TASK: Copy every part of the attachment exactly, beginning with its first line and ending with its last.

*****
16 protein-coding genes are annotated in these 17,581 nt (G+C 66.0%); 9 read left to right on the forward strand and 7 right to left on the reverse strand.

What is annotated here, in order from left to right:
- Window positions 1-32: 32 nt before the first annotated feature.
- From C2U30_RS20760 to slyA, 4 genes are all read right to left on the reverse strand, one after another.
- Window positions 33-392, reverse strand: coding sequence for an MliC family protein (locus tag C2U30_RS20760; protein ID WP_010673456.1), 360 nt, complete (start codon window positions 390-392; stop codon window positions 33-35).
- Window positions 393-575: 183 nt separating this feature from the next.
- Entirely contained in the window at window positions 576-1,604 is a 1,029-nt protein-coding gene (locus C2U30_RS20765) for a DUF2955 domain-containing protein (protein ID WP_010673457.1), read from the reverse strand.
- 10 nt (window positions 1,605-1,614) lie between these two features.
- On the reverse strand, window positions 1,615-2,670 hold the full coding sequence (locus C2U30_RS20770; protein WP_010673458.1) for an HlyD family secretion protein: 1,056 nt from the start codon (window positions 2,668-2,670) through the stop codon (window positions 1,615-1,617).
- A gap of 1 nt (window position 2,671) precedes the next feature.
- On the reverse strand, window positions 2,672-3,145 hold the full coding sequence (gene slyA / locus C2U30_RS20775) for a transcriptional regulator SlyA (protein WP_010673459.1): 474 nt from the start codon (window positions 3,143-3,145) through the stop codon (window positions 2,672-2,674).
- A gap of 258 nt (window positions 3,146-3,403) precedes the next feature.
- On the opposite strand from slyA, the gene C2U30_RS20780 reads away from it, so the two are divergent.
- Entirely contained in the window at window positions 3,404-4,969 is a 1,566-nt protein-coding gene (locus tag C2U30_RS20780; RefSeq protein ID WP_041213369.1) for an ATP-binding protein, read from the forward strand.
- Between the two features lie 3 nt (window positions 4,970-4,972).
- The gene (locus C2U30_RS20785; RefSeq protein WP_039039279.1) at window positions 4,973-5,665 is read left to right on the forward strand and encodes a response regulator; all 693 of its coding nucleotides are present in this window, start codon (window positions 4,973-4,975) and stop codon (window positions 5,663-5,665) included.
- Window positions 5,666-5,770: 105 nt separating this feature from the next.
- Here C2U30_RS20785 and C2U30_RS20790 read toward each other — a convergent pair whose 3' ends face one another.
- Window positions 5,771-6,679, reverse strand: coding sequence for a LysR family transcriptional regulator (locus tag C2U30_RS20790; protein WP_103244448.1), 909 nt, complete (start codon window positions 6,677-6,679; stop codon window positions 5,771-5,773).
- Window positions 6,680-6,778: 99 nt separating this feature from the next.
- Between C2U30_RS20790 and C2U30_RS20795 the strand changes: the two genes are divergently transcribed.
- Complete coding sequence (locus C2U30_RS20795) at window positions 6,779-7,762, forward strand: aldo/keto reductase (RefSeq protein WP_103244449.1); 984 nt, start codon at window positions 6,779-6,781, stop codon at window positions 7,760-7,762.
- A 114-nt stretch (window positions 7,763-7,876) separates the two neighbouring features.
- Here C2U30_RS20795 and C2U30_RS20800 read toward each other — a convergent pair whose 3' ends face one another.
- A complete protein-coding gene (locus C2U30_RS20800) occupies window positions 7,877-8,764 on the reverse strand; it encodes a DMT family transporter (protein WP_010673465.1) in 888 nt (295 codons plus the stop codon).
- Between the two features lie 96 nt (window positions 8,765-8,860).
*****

16 protein-coding genes are annotated in these 17,581 nt (G+C 66.0%); 9 read left to right on the forward strand and 7 right to left on the reverse strand.

What is annotated here, in order from left to right:
- Window positions 1-32: 32 nt before the first annotated feature.
- From C2U30_RS20760 to slyA, 4 genes are all read right to left on the reverse strand, one after another.
- Window positions 33-392, reverse strand: coding sequence for an MliC family protein (locus tag C2U30_RS20760; protein ID WP_010673456.1), 360 nt, complete (start codon window positions 390-392; stop codon window positions 33-35).
- Window positions 393-575: 183 nt separating this feature from the next.
- Entirely contained in the window at window positions 576-1,604 is a 1,029-nt protein-coding gene (locus C2U30_RS20765) for a DUF2955 domain-containing protein (protein ID WP_010673457.1), read from the reverse strand.
- 10 nt (window positions 1,605-1,614) lie between these two features.
- On the reverse strand, window positions 1,615-2,670 hold the full coding sequence (locus C2U30_RS20770; protein WP_010673458.1) for an HlyD family secretion protein: 1,056 nt from the start codon (window positions 2,668-2,670) through the stop codon (window positions 1,615-1,617).
- A gap of 1 nt (window position 2,671) precedes the next feature.
- On the reverse strand, window positions 2,672-3,145 hold the full coding sequence (gene slyA / locus C2U30_RS20775) for a transcriptional regulator SlyA (protein WP_010673459.1): 474 nt from the start codon (window positions 3,143-3,145) through the stop codon (window positions 2,672-2,674).
- A gap of 258 nt (window positions 3,146-3,403) precedes the next feature.
- On the opposite strand from slyA, the gene C2U30_RS20780 reads away from it, so the two are divergent.
- Entirely contained in the window at window positions 3,404-4,969 is a 1,566-nt protein-coding gene (locus tag C2U30_RS20780; RefSeq protein ID WP_041213369.1) for an ATP-binding protein, read from the forward strand.
- Between the two features lie 3 nt (window positions 4,970-4,972).
- The gene (locus C2U30_RS20785; RefSeq protein WP_039039279.1) at window positions 4,973-5,665 is read left to right on the forward strand and encodes a response regulator; all 693 of its coding nucleotides are present in this window, start codon (window positions 4,973-4,975) and stop codon (window positions 5,663-5,665) included.
- Window positions 5,666-5,770: 105 nt separating this feature from the next.
- Here C2U30_RS20785 and C2U30_RS20790 read toward each other — a convergent pair whose 3' ends face one another.
- Window positions 5,771-6,679, reverse strand: coding sequence for a LysR family transcriptional regulator (locus tag C2U30_RS20790; protein WP_103244448.1), 909 nt, complete (start codon window positions 6,677-6,679; stop codon window positions 5,771-5,773).
- Window positions 6,680-6,778: 99 nt separating this feature from the next.
- Between C2U30_RS20790 and C2U30_RS20795 the strand changes: the two genes are divergently transcribed.
- Complete coding sequence (locus C2U30_RS20795) at window positions 6,779-7,762, forward strand: aldo/keto reductase (RefSeq protein WP_103244449.1); 984 nt, start codon at window positions 6,779-6,781, stop codon at window positions 7,760-7,762.
- A 114-nt stretch (window positions 7,763-7,876) separates the two neighbouring features.
- Here C2U30_RS20795 and C2U30_RS20800 read toward each other — a convergent pair whose 3' ends face one another.
- A complete protein-coding gene (locus C2U30_RS20800) occupies window positions 7,877-8,764 on the reverse strand; it encodes a DMT family transporter (protein WP_010673465.1) in 888 nt (295 codons plus the stop codon).
- Between the two features lie 96 nt (window positions 8,765-8,860).